Guest Column: "Brands should focus on marketing for women, not to them"

According to Karthi Marshan, Head Marketing, Kotak Mahindra Group, this begins with attempting to understand women's problems and developing products and services that address those problems

by Karthi Marshan
Published - Mar 12, 2014 10:11 AM Updated: Mar 12, 2014 10:11 AM
Guest Column: "Brands should focus on marketing for women, not to them"

By now, we all know women are the world’s third largest economy and that empowering women to contribute as equals at work will give emerging economies like ours an enormous GDP booster. Booz & Co had told us in 2012 that India’s record in this regard is only marginally better than those of Pakistan, Saudi Arabia and Nigeria. Even the likes of Kuwait and Egypt do better than us.

Ergo, what we should focus on, in my view, is marketing for women, not to them. This begins with attempting to understand their problems and developing products and services that address those problems.

At Kotak, we began this journey a few years back. Our research revealed that women are not one homogenous market; there are many micro-segments within. Clearly, working women and homemakers differ on some dimensions, and in developing our first foray into women’s products, we took the insights around this dynamic into account.

Working women tend to be relativelymore emancipated because they have their own money, and are confident because they receive feedback and appreciation at office.

On the other hand, husbands and children tend to take the homemaker for granted. The typical homemaker strives to save some money from the budgets allocated to her by her partner, which she salts away to pay for things for her kids.

Based on these insights, we developed a bank account called Kotak Silk targeted at the homemaker, which also rewards her for using this account with the kind of things she seeks, to pamper her kids guilt free and to indulge herself occasionally as well.

While in research the key benefit women voted for unanimously was cash back, we launched the product with the option they had rejected as well…free movie tickets. Today, Silk is one of our bestsellers in the branches.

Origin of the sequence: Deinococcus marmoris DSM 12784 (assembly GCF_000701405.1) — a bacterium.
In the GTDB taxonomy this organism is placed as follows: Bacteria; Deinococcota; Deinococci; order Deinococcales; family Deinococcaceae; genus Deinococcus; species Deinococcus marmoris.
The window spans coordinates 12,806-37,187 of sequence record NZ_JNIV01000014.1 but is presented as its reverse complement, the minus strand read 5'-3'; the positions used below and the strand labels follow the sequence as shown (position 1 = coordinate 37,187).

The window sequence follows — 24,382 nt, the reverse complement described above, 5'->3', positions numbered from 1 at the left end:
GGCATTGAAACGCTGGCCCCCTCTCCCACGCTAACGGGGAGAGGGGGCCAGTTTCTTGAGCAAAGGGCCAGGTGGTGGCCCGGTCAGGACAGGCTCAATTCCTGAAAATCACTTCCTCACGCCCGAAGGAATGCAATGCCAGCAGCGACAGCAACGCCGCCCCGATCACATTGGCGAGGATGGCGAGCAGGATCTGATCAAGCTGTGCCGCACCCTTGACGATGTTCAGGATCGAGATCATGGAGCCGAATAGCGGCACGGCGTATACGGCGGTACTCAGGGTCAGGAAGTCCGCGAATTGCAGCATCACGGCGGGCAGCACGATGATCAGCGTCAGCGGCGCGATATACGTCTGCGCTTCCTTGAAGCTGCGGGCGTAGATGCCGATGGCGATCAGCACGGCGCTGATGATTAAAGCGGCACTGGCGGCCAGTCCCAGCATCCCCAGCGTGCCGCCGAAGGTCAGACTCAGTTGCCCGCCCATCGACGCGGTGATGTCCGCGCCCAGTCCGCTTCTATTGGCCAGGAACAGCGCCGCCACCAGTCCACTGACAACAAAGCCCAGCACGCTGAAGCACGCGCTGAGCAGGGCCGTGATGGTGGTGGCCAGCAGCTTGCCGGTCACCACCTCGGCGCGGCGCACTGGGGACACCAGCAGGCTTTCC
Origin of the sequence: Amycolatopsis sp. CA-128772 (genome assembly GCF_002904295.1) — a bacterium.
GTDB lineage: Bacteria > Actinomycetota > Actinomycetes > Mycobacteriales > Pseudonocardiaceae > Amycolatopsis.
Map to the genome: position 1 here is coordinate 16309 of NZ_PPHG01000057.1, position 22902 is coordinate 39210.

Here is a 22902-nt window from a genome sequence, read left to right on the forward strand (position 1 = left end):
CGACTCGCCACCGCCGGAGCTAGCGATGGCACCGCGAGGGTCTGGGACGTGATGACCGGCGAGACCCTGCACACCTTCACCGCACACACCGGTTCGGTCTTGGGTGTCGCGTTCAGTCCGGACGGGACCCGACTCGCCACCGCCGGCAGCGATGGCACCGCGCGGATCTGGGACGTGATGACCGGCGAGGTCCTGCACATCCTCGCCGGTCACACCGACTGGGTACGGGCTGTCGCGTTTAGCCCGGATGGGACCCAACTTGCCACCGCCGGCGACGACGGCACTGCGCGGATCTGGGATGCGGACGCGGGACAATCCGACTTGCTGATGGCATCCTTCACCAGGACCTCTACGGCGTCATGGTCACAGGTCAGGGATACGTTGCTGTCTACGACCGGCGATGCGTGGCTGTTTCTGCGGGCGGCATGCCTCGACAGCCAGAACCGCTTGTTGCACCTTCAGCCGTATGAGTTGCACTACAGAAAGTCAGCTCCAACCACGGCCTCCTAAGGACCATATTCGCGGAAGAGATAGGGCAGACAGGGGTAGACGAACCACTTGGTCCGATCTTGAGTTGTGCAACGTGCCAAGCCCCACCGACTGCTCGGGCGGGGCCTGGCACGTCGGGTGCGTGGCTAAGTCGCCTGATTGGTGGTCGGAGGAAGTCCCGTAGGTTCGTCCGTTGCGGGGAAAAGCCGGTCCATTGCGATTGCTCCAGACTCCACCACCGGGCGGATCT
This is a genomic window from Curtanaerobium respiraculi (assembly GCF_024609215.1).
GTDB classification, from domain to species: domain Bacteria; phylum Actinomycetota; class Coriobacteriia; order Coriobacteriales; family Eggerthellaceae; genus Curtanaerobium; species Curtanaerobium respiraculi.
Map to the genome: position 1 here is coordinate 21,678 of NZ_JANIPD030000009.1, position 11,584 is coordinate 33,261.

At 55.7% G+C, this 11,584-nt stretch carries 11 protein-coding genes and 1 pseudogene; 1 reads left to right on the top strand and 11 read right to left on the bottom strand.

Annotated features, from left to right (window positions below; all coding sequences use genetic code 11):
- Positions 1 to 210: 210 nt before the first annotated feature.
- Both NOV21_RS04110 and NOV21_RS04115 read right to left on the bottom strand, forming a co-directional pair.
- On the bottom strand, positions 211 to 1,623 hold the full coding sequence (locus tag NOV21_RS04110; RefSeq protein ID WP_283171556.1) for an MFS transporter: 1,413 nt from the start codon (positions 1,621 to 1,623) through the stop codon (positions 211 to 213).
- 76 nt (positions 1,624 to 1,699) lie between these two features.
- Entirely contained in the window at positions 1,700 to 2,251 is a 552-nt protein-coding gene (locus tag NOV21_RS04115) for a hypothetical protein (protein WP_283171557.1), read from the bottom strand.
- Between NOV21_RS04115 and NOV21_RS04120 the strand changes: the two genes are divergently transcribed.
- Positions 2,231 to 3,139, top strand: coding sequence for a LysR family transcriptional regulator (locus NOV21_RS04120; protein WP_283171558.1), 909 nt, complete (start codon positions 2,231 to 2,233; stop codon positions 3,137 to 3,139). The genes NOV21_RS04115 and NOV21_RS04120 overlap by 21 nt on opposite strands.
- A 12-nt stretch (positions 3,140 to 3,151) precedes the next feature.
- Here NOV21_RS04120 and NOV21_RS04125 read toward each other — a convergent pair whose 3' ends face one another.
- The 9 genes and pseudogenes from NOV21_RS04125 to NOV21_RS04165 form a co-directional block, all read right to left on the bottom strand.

As the product grew over the last three years, we discovered something curious. Whenever a mother opened a minor account associated with her Silk account, the savings in both were much higher than when the average father opened a minor account for his child. The derived insight was that mothers are far more diligent, disciplined and focused on planning and investing for their children’s futures than fathers are.

Out of this insight was born the Kotak Junior Programme. The Programme is designed as a three-way partnership between bank, mother and child. The child’s account is called Kotak Junior, the parent is also required to open an account that links to the child’s account, and both are encouraged to open a recurring deposit account for an ideal 10-year horizon.

What we have learnt from these steps that we are taking in designing financial products based on psychographic insights is that when we seek to respect a person’s position, understand her situation and design something that helps them improve their lives in some way or the other, everybody wins.

Needless to say, this is not just relevant to women as a segment, it is relevant to all audiences out there. We are learning that marketing is not about making people want what you make, but rather about making what people need. And this learning, we owe to our work in the arena of women’s products.

Going forward, we will be slicing and dicing the women market into further micro-segments based on attributes beyond whether they work or not, to develop even more nuanced products and services.

And through these efforts, we hope we will make a difference to the way women are treated in the world at large.

The author is Head of Marketing at Kotak Mahindra Group.

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